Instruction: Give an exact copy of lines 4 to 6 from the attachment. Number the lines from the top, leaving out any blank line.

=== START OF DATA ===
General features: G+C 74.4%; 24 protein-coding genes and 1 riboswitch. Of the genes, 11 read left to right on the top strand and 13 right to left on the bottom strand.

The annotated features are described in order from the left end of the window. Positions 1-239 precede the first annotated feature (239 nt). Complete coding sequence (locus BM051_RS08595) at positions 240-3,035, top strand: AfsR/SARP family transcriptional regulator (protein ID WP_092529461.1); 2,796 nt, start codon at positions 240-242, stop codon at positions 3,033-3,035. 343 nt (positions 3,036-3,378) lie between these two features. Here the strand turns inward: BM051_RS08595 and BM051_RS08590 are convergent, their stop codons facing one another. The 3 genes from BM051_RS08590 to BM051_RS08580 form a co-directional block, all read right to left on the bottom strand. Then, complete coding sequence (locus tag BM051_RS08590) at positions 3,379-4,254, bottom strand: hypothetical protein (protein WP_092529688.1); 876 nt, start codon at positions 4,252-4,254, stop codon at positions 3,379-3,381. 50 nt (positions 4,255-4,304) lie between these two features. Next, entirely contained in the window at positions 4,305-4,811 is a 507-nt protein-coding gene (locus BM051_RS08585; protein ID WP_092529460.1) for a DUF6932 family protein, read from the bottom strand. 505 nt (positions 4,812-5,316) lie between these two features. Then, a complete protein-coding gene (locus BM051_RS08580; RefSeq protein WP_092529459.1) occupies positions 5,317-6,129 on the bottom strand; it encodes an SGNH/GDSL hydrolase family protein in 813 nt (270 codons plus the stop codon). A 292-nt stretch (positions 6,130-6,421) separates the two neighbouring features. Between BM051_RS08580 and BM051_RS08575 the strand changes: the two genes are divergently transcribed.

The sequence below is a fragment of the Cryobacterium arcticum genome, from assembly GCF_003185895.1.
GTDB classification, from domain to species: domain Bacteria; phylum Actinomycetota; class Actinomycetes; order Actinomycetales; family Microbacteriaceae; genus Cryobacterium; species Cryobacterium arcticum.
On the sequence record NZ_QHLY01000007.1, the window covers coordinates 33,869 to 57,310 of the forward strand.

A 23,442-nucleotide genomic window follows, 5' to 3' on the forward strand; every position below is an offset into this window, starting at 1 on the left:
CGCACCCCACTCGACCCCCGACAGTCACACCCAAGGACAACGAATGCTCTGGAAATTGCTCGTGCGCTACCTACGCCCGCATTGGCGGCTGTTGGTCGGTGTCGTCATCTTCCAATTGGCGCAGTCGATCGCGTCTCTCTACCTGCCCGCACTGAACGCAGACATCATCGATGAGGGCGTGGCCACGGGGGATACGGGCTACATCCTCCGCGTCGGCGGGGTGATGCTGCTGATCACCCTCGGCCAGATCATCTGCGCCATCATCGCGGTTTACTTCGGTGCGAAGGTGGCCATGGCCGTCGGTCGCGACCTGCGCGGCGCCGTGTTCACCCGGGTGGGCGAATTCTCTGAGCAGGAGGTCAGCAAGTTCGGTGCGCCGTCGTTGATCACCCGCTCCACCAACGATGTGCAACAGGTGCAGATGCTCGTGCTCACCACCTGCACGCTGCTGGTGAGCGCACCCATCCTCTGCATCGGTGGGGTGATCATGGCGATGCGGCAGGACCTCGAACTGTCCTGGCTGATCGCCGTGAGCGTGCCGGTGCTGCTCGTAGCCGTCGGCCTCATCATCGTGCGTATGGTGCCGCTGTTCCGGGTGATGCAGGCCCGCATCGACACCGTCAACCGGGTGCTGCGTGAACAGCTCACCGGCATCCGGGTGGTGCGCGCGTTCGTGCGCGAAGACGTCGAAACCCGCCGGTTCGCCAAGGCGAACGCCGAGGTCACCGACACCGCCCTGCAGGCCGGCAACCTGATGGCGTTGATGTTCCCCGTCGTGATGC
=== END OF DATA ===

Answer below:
GTDB classification, from domain to species: domain Bacteria; phylum Actinomycetota; class Actinomycetes; order Actinomycetales; family Microbacteriaceae; genus Cryobacterium; species Cryobacterium arcticum.
On the sequence record NZ_QHLY01000007.1, the window covers coordinates 33,869 to 57,310 of the forward strand.

A 23,442-nucleotide genomic window follows, 5' to 3' on the forward strand; every position below is an offset into this window, starting at 1 on the left: